To meet my teacher, I needed to transfer the train at Osaka terminal station. As there was 15-minute space to the next train, I used the bathroom in the station. I was headed for the platform where the next train would depart, walking through the enormous station that has eleven platforms and seven different train lines. The passages were entwined and crawling with passengers. It looked like as much as O’Hare International Airport in Chicago. I was waiting for the train on the platform I had made sure on the information board. When the train came in though, I noticed a wrong destination was displayed on the side of the train. I had checked the platform number by the departure time. Unfortunately, Osaka Station is a gigantic station that has numerous trains depart at the exactly same time. I had been waiting for a train diligently at the wrong platform. I saw the right train coming in a few platforms away. I panicked, rushed down the long flight of stairs, ran down the long main passage, ran up the stairs and tried to zap into the train. But on the platform I ended up, the right train didn’t arrive. Instead, an unfamiliar, new special gorgeous train had been parked and the full-dress station attendants were standing in line in front of the train, giving it a salute. There were some camera crews around them. It seemed some sort of ceremony was being held there, and I appeared in the midst of it dashing out of the stairs. I couldn’t grasp what was happening for a moment and was just looking around frantically for my train. A young lady attendant approached me with a kind smile, saying to me, “Why don’t you take one if you like.” and handed me a small plastic flag on which an illustration of this special train was printed. Then I realized I got on the wrong platform again because I didn’t come here to see off this train with the flag. I ran down the stairs yet again, and dashed up the stairs to the right platform this time.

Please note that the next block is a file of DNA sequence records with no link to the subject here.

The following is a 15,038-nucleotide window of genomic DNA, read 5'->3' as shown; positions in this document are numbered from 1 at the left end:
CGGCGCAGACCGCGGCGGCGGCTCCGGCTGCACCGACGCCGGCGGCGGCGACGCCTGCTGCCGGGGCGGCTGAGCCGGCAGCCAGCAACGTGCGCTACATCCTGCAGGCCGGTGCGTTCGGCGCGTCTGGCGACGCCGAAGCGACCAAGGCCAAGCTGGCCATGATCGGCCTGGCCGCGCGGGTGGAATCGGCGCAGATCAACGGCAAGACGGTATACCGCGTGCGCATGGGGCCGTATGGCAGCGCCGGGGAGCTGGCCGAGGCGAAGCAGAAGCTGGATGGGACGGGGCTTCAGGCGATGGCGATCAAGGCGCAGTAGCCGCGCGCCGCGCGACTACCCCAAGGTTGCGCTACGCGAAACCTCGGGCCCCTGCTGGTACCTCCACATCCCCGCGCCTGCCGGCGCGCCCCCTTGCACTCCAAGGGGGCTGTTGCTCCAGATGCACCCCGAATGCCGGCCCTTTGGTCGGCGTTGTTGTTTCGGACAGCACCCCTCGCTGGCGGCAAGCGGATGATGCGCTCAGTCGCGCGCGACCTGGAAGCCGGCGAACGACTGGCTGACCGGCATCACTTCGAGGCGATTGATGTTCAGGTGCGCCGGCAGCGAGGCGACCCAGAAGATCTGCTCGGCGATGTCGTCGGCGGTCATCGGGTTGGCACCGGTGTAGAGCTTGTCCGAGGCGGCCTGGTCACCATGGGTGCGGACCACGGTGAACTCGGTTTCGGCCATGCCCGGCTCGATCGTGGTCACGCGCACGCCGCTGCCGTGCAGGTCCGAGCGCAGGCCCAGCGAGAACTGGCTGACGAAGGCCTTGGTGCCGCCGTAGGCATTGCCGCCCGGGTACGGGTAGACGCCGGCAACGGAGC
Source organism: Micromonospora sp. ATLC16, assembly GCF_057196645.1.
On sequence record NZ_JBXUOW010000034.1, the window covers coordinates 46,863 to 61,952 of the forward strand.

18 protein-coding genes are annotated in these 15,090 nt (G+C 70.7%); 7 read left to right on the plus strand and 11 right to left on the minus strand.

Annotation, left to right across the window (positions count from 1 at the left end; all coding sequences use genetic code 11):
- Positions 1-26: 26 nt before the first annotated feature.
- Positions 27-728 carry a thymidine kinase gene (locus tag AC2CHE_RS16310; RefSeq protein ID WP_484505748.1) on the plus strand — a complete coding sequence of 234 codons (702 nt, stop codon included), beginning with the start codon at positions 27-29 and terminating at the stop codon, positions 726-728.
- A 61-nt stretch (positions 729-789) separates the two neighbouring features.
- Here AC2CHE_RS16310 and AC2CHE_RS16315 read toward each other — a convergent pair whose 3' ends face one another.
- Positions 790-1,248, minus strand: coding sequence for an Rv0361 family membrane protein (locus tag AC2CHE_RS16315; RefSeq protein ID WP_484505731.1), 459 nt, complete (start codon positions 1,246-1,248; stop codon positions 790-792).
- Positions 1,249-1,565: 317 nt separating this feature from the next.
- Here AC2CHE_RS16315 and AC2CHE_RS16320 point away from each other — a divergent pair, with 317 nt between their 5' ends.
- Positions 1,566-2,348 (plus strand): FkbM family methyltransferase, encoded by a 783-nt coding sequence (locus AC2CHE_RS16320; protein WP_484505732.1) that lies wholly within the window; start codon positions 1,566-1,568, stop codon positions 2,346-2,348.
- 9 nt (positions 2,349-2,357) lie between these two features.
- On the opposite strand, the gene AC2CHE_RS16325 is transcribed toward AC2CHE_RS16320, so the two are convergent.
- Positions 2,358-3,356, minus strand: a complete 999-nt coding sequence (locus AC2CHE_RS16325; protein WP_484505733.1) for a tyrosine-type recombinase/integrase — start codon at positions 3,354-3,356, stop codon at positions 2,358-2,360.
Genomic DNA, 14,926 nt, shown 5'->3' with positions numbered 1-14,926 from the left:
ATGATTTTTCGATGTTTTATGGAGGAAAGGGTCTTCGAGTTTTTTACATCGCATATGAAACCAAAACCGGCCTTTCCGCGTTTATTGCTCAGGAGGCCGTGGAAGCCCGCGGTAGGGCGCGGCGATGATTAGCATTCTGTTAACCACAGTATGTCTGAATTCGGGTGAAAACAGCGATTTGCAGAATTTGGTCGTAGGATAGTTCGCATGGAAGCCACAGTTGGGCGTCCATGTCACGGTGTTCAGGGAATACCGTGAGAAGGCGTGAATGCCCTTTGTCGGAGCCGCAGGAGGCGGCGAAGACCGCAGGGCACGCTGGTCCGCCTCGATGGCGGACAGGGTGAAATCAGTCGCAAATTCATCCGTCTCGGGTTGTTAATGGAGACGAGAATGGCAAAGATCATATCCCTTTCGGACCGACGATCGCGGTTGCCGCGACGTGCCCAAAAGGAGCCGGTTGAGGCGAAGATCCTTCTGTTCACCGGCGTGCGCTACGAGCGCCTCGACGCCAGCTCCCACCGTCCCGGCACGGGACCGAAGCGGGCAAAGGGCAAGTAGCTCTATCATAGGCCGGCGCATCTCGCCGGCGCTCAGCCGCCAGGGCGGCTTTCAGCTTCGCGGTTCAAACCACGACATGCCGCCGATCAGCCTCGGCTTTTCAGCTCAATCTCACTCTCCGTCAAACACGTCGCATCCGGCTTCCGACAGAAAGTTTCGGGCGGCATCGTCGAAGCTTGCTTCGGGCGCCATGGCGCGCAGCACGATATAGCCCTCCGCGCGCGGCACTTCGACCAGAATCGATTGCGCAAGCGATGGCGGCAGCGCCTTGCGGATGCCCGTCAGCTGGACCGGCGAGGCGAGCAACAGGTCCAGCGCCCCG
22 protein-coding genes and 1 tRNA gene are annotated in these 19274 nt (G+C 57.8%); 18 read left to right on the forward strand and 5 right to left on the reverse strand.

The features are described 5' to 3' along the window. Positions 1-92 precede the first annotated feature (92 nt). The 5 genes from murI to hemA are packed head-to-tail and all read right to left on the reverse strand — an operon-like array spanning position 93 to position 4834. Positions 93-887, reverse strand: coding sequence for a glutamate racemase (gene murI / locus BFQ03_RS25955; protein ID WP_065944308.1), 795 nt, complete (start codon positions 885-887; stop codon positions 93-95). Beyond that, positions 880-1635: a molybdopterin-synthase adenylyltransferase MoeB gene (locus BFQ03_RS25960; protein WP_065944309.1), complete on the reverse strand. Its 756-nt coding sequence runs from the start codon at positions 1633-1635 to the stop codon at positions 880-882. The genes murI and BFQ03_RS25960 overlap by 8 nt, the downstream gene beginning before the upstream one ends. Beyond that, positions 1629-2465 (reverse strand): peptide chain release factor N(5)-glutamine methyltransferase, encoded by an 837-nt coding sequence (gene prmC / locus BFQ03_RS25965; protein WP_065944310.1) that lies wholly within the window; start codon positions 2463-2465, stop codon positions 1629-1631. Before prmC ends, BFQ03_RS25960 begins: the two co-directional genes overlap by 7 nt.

The platform was empty with no train and no passengers. My train seemed to have long gone. I was standing alone in a daze, panting for breath on the oddly quiet platform with a small flag holding in my hand.
I was late for the arranged time and made my teacher wait, but was able to see her again who is one of only few people that have understood me and supported me for all the years after I graduated from high school. A good time passes quickly. I was immensely encouraged by her even in this short meeting and got on the train to go back to the hotel instead of going to my parents’ home.
Because the plan to meet my parents was cancelled in an unexpected way, I happened to have time to go to the outlet mall that I had given up the other day because of rain. I enjoyed hanging around there with my partner and had dinner at the Hawaiian restaurant with a turkey sandwich and popcorn shrimps that are rare items in Japanese restaurants and give me yearning for the days when I lived in the U.S. In the end of a weird day filled with totally unexpected twists, a wonderful time waited for me. My precise plan for this trip turned to be completely different two days in a row…